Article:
Tuesday, July 24, 2012

Important AFC North Position Battles

We are finally heading towards the start of training camp; the real start of the NFL season. In terms of fantasy football, we are finally going to see depth charts finalize and see the teams reduced from 90-man rosters to 53-man rosters. Both of these provide a huge boost to our ability to predict success amongst players, and I can't wait to see where some of these battles finish up. In this excitement, I have decided to outline a few positional battles (one or more per team, by division) that could play a huge role in fantasy football for 2012. I picked the AFC North as my first division...completely by chance. Honestly, I randomly picked a conference and direction, so now I have to do some research on these teams. I know where I can start, though.

Cleveland Browns:

The Browns have a pair of positional battles that I find extremely interesting, even if they aren't of peak importance for fantasy owners. The first battle is between the incumbent, Colt McCoy, and the newly drafted adversary, Brandon Weeden. The goal of these posts is to outline the fantasy implications of different outcomes, not to predict the training camp winners. You can go to ESPN or NFL.com if you want that kind of writing. As a fantasy owner, I want Colt winning this battle. Sure, Weeden might be the guy of the future, and there is no way I'm drafting Colt McCoy outside of a 16-man league as a backup, but McCoy is confident in this offense, and we already know that he developed a strong rapport with Greg Little. With the addition of Trent Richardson, this offense should have a little more punch than it did last season, and I would rather have the veteran throwing to my receivers than a rookie that was a reach in the first round. I will not draft any Browns receivers if Weeden wins this battle (and the Browns want him to win), which would make my next positional battle pointless. Rookie quarterbacks just don't make wide receivers better (and don't give me any Cam Newton crap. Weeden wasn't the first overall pick for a reason...many reasons).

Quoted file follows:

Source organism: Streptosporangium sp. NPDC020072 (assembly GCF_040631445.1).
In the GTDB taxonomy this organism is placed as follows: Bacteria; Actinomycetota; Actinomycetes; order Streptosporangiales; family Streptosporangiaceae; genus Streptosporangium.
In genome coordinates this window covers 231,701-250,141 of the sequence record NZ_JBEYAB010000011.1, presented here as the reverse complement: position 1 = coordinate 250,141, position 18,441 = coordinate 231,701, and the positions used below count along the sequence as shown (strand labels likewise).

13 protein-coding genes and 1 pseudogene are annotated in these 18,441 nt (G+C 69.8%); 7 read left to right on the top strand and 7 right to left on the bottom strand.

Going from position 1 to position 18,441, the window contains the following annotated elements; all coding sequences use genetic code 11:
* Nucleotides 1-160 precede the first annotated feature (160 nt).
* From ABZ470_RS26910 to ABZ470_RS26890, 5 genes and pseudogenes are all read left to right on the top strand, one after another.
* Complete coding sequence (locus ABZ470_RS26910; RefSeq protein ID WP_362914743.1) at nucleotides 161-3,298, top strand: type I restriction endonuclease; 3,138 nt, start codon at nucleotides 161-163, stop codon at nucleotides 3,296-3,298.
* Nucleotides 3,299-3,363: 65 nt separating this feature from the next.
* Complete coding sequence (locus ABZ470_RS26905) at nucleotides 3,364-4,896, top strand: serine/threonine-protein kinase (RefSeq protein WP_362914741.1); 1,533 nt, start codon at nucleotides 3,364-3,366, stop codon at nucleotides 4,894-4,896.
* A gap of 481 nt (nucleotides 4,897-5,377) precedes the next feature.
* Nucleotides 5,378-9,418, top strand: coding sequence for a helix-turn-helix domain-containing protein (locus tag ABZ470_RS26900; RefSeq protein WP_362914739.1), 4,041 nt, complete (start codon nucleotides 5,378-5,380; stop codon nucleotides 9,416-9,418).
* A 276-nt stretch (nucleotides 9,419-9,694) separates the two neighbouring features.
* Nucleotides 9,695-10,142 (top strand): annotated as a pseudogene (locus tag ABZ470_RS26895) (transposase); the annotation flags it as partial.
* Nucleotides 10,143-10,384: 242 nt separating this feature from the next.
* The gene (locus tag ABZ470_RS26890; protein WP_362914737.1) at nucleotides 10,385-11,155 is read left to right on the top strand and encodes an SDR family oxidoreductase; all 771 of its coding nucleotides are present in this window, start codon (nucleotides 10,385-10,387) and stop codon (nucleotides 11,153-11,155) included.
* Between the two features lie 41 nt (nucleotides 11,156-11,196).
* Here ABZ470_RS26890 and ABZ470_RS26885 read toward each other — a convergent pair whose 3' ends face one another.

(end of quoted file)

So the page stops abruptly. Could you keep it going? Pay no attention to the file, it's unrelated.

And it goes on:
Assuming Colt McCoy wins the quarterback spot (hell, I would take Seneca Wallace over Weeden this season), I am extremely excited about the battle between Josh Gordon and Greg Little. Who is Josh Gordon, you might ask? The Browns picked up Gordon in the 2nd round of the supplemental draft, meaning that he must be a first round talent. The Browns gave up their 2013 second-round pick to grab a risky prospect, meaning that he has to have huge upside. I would be extremely surprised if Gordon doesn't beat out Little at the WR1 spot. Josh Gordon is something special (he is being compared to Randy Moss, but I think those reports are a bit overblown), and if he ends up at the WR1 position on the depth chart, you will know that the Browns believe strongly in him. I know that I have written many posts about how rookie wide receivers are typically worthless...well Josh Gordon could be your next A.J. Green. Take it into consideration.

Cincinnati Bengals: